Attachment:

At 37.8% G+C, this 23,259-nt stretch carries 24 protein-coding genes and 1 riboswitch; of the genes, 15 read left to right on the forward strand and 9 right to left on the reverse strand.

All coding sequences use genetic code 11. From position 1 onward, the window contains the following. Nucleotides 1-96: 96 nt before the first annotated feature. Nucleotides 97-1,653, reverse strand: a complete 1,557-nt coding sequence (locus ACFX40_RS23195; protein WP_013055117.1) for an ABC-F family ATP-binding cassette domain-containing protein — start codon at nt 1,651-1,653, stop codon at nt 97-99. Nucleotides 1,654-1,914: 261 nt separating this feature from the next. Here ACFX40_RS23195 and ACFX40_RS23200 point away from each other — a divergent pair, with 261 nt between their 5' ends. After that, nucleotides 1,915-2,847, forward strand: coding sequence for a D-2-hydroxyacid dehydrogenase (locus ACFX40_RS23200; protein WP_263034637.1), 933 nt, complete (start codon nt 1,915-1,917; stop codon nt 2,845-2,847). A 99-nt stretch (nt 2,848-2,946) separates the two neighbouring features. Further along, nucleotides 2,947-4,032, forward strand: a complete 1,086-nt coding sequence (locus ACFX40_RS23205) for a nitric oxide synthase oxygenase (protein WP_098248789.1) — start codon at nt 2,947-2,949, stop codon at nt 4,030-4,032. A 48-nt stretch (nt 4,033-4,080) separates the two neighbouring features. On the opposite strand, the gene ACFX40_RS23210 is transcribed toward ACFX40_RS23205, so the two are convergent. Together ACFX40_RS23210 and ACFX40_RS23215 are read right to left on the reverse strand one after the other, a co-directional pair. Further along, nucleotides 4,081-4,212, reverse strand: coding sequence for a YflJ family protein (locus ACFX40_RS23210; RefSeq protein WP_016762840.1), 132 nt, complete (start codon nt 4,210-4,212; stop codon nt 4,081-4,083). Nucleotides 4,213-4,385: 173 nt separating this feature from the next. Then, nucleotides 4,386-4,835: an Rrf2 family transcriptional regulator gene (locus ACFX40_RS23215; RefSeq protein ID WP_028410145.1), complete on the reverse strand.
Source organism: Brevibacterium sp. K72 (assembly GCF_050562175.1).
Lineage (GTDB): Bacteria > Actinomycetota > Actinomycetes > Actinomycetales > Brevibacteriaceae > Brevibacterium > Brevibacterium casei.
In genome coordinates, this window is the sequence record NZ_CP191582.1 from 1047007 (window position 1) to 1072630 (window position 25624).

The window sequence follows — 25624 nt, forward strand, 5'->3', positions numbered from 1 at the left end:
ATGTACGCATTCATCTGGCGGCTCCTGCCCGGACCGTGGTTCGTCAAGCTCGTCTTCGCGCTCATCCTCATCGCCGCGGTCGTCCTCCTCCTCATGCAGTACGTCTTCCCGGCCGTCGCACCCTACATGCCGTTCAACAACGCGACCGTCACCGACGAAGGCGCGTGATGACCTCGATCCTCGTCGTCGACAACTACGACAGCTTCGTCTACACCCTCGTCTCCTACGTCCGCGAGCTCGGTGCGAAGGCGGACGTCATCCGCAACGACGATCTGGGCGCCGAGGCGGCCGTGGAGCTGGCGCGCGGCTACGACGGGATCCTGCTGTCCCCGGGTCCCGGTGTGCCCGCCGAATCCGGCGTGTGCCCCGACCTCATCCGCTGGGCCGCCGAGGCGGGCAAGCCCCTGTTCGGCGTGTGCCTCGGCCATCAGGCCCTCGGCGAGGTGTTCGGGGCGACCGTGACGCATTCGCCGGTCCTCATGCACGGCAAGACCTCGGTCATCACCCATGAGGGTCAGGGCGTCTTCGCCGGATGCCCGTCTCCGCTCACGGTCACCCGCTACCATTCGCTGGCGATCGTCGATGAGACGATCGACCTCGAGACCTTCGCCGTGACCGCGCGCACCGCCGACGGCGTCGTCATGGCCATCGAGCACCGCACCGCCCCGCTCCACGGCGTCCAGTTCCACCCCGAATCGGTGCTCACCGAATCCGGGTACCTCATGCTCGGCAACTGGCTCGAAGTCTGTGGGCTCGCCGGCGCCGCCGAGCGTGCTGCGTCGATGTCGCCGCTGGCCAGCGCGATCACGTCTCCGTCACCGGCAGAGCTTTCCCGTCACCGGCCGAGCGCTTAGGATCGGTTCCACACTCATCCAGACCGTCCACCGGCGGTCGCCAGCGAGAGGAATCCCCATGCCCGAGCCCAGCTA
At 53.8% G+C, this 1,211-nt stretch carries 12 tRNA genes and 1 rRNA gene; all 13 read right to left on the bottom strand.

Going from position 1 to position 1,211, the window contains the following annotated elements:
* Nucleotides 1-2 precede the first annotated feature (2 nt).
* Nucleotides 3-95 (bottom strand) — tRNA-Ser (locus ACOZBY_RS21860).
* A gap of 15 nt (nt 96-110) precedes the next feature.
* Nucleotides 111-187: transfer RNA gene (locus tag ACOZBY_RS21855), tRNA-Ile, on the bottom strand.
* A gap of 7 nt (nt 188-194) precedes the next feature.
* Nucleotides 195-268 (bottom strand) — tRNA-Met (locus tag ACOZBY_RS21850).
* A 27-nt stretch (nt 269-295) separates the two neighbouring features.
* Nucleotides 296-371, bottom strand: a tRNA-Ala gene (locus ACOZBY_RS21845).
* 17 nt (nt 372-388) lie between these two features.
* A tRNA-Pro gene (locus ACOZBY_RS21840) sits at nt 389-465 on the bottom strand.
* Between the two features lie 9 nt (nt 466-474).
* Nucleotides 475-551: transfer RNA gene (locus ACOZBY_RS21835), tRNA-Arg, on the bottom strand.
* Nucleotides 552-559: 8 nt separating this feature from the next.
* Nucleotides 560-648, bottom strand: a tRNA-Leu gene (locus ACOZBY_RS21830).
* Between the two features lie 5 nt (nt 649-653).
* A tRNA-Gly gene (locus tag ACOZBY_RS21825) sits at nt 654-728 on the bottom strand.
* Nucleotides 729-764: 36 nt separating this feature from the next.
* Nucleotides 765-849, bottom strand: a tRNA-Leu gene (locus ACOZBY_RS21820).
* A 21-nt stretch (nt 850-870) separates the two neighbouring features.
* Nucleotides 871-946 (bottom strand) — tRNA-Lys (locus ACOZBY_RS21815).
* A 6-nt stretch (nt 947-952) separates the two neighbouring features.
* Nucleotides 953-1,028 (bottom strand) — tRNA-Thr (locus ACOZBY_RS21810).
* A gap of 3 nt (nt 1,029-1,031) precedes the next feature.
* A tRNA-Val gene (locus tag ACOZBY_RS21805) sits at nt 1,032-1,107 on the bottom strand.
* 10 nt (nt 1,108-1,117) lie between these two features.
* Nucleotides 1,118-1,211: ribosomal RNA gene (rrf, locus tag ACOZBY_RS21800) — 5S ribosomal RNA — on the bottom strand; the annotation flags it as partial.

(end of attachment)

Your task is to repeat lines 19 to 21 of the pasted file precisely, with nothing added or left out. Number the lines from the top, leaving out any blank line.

* A tRNA-Pro gene (locus ACOZBY_RS21840) sits at nt 389-465 on the bottom strand.
* Between the two features lie 9 nt (nt 466-474).
* Nucleotides 475-551: transfer RNA gene (locus ACOZBY_RS21835), tRNA-Arg, on the bottom strand.